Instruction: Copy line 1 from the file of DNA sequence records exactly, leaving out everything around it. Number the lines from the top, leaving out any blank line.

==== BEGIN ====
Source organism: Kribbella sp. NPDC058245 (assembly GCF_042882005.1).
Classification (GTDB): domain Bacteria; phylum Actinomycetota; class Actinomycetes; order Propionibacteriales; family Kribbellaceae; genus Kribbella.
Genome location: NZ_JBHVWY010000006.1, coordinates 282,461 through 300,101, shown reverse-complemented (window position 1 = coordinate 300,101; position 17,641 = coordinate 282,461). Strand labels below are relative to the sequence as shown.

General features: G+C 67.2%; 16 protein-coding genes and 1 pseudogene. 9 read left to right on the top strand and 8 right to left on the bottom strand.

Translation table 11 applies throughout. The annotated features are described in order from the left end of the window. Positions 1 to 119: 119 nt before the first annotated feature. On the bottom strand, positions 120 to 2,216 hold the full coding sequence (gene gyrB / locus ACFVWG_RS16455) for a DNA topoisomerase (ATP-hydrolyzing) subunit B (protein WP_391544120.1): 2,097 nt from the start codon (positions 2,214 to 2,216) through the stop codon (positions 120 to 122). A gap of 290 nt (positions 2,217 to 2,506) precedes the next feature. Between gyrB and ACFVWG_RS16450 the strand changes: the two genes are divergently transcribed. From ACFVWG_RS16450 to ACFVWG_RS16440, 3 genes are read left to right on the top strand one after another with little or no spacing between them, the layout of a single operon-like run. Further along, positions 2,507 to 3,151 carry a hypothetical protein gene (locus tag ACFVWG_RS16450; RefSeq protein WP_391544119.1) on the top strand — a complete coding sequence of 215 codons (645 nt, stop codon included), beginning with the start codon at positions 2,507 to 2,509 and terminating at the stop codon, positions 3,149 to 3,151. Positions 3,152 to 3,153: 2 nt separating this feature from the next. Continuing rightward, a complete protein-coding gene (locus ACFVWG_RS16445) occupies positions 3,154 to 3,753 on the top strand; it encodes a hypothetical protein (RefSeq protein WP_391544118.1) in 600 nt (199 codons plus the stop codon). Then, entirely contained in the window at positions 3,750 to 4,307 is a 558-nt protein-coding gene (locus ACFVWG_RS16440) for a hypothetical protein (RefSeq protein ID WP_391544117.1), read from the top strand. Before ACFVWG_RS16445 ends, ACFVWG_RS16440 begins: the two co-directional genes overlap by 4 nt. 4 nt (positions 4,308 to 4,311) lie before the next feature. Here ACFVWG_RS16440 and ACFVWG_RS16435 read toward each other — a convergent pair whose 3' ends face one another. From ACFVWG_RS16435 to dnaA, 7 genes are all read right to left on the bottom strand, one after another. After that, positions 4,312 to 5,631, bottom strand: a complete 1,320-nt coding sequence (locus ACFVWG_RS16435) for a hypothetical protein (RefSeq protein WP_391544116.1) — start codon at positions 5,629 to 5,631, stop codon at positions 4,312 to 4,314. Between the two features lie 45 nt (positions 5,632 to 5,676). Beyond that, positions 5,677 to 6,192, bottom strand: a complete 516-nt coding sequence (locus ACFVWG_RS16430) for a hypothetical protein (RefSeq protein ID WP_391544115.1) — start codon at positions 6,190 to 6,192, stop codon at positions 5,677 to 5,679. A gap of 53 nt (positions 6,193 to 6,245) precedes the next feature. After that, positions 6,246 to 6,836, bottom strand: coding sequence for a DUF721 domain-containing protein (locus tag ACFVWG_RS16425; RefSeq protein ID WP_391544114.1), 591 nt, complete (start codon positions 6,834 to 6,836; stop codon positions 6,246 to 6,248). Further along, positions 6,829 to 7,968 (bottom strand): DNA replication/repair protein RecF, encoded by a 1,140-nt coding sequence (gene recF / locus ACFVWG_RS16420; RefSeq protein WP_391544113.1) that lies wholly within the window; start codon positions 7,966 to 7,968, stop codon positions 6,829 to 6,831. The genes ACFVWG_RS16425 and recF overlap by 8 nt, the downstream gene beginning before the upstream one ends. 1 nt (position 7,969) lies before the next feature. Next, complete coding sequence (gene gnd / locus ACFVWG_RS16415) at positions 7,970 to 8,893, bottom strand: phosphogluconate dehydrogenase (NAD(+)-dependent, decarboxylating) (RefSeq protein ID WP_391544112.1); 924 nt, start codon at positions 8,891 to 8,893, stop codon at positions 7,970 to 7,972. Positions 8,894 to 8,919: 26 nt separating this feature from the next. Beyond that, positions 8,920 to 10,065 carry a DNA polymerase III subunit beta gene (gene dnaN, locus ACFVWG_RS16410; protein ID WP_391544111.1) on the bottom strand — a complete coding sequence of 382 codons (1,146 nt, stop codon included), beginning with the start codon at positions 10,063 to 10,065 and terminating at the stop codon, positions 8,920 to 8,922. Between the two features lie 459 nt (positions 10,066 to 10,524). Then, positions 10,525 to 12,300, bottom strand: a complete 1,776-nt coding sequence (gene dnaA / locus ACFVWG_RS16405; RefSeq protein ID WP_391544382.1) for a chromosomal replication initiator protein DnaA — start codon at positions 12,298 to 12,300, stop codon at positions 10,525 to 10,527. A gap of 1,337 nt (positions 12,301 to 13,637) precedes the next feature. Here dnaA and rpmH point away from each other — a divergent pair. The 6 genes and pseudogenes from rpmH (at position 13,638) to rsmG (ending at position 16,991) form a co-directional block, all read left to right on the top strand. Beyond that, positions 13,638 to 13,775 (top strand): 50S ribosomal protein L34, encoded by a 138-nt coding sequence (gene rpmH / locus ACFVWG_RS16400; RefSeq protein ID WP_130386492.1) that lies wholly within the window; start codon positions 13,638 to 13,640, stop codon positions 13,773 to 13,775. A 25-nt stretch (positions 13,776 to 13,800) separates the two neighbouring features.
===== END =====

Source organism: Kribbella sp. NPDC058245 (assembly GCF_042882005.1).